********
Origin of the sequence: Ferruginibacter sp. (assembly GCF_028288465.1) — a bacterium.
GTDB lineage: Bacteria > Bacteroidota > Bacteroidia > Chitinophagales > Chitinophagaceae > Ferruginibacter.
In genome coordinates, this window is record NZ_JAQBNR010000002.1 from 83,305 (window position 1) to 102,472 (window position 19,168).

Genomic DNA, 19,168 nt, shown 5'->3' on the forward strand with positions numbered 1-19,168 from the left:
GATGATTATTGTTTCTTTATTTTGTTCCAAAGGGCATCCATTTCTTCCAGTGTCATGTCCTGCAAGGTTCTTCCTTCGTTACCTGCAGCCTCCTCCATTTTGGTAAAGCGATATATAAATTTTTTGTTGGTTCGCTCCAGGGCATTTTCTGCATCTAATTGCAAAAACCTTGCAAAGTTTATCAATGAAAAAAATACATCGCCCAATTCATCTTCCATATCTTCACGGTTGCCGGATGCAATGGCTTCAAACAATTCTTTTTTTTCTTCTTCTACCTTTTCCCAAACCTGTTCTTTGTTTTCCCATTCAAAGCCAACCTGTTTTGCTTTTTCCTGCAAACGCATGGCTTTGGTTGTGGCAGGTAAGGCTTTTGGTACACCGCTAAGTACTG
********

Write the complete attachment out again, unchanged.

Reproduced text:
Origin of the sequence: Ferruginibacter sp. (assembly GCF_028288465.1) — a bacterium.
GTDB lineage: Bacteria > Bacteroidota > Bacteroidia > Chitinophagales > Chitinophagaceae > Ferruginibacter.
In genome coordinates, this window is record NZ_JAQBNR010000002.1 from 83,305 (window position 1) to 102,472 (window position 19,168).

Genomic DNA, 19,168 nt, shown 5'->3' on the forward strand with positions numbered 1-19,168 from the left:
GATGATTATTGTTTCTTTATTTTGTTCCAAAGGGCATCCATTTCTTCCAGTGTCATGTCCTGCAAGGTTCTTCCTTCGTTACCTGCAGCCTCCTCCATTTTGGTAAAGCGATATATAAATTTTTTGTTGGTTCGCTCCAGGGCATTTTCTGCATCTAATTGCAAAAACCTTGCAAAGTTTATCAATGAAAAAAATACATCGCCCAATTCATCTTCCATATCTTCACGGTTGCCGGATGCAATGGCTTCAAACAATTCTTTTTTTTCTTCTTCTACCTTTTCCCAAACCTGTTCTTTGTTTTCCCATTCAAAGCCAACCTGTTTTGCTTTTTCCTGCAAACGCATGGCTTTGGTTGTGGCAGGTAAGGCTTTTGGTACACCGCTAAGTACTG